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If your company, like most, leases equipment, vehicles or other assets, you’ll need to prepare for the Accounting Standards Update Leases (Topic 842) — often referred to as ASC 842. For public companies and certain others, the rule is effective this year. For non-public companies, this new lease accounting standard is now expected to go into effect for fiscal years beginning after December 15, 2020 (and interim periods within fiscal years beginning after Dec. 15, 2021), as a result of ASU 2019-10 released by the Financial Accounting Standards Board (FASB) on Nov. 15, 2019.
The goal of the new standard is “to increase transparency and comparability among organizations by recognizing lease assets and lease liabilities on the balance sheet and disclosing key information about leasing arrangements,” according to the FASB.
To that end, one significant change under the new standard occurs on the balance sheet, which will now include most lease liabilities with terms of more than 12 months, as well as the right to use the asset identified in the lease throughout its term. Previously, many leases weren’t shown on the balance sheet and only disclosed in the notes to the financial statements.
For finance leases, you’ll generally need to:
The requirements are somewhat different for operating leases. Also, if a lease term is for 12 months or less, your company can decide not to recognize the asset and liability and can instead recognize the lease on a straight-line basis over the lease term.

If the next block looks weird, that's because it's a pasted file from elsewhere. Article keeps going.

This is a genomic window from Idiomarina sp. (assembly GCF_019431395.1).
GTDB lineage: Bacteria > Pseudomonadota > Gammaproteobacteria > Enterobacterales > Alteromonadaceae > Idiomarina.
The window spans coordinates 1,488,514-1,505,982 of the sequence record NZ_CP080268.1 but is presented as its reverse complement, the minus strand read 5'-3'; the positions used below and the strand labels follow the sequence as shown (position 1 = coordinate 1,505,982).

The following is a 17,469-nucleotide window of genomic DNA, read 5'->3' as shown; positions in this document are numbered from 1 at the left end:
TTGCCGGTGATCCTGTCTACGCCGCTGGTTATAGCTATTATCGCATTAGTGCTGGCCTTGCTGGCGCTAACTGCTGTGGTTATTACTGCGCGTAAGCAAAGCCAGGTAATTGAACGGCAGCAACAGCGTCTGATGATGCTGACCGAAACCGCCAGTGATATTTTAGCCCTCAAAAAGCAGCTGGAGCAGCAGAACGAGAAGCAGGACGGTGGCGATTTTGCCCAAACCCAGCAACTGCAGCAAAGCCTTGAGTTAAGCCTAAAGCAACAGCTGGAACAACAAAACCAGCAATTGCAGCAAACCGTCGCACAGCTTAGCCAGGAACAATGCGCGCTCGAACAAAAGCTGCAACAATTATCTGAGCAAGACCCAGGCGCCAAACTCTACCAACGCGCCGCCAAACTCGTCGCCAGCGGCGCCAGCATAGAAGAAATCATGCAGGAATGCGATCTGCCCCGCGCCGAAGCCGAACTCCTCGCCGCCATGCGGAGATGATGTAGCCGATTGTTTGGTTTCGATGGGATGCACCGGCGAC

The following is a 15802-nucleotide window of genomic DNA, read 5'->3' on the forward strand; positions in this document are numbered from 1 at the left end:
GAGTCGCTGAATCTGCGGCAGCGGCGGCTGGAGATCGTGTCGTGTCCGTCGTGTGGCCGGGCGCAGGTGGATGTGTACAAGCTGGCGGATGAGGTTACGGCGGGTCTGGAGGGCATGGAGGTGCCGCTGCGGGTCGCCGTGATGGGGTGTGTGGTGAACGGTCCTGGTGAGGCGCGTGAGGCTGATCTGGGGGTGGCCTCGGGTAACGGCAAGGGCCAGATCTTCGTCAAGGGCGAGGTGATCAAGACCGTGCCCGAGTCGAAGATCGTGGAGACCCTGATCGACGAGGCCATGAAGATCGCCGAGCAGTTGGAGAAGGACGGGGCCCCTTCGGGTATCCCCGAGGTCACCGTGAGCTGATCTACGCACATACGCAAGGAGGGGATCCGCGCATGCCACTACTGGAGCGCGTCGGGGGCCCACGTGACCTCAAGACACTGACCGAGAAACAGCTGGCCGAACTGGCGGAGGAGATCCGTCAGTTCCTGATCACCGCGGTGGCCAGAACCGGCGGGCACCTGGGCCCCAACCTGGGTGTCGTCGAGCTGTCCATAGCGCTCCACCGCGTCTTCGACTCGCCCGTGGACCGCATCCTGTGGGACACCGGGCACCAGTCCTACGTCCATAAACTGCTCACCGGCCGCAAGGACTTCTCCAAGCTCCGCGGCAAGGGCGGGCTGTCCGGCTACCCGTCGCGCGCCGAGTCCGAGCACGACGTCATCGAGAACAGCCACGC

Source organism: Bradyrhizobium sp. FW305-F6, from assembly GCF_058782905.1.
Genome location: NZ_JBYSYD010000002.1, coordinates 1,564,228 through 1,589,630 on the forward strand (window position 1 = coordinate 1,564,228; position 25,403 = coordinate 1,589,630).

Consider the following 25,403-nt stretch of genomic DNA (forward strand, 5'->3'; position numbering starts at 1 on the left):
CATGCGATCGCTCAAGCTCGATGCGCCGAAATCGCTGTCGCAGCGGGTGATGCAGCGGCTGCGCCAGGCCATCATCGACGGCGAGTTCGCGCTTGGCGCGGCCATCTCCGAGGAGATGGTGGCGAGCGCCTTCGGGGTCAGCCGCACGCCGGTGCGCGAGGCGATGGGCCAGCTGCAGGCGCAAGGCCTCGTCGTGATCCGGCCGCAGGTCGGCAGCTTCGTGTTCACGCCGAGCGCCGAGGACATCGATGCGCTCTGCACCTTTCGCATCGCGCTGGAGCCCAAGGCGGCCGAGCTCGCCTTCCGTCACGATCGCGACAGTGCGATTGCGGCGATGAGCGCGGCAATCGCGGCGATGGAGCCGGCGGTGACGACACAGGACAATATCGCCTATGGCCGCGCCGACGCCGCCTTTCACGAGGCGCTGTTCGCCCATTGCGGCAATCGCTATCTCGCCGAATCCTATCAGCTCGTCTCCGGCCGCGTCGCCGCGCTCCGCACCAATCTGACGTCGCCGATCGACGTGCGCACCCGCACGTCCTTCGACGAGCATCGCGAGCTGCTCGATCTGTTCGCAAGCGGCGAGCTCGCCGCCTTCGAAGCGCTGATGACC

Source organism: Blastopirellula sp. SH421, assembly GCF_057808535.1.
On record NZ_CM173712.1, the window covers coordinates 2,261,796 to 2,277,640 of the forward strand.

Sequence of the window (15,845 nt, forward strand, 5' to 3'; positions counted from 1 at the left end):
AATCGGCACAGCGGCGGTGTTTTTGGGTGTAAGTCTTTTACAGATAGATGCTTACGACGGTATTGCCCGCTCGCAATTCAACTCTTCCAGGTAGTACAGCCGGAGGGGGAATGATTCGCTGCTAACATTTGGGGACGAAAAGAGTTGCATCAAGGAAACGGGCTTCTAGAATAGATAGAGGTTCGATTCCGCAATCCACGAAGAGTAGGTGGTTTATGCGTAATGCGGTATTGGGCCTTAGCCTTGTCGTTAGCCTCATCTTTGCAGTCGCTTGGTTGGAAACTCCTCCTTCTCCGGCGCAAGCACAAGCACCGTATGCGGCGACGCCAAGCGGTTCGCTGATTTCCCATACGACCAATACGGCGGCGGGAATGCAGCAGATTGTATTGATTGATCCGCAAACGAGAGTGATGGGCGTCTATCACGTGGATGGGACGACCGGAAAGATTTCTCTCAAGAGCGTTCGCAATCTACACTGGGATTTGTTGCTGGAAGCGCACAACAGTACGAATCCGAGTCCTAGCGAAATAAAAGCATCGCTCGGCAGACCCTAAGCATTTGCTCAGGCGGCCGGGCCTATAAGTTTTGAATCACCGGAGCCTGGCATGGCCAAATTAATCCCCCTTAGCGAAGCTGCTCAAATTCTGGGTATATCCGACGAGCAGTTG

Preparing for the new lease accounting standard requirements may be more involved than it initially appears. It’s not unusual for individual departments within a company to enter into separate lease arrangements. Some leases are embedded within larger contracts and not even recognized as leases. Here are some steps to help you get ready:
The work required to comply with ASC 842 can be significant, but it can also offer benefits. With a better understanding of the lease terms in effect, you may be able to leverage economies of scale and more effectively negotiate future leases. In addition, having this information readily available makes it easier to analyze the lease portfolio.
In the past, some lessees would spend time trying to ensure a lease was considered “operating” and could remain off the financial statements. Because in most cases that’s no longer an option, everyone can instead focus on obtaining the best value for the organization.
Doeren Mayhew’s dedicated Accounting, Audit and Assurance Group can provide more information on the new lease accounting standard and help your organization prepare for it. For more information, contact us today.
This publication is distributed for informational purposes only, with the understanding that Doeren Mayhew is not rendering legal, accounting, or other professional opinions on specific facts for matters, and, accordingly, assumes no liability whatsoever in connection with its use. Should the reader have any questions regarding any of the news articles, it is recommended that a Doeren Mayhew representative be contacted.
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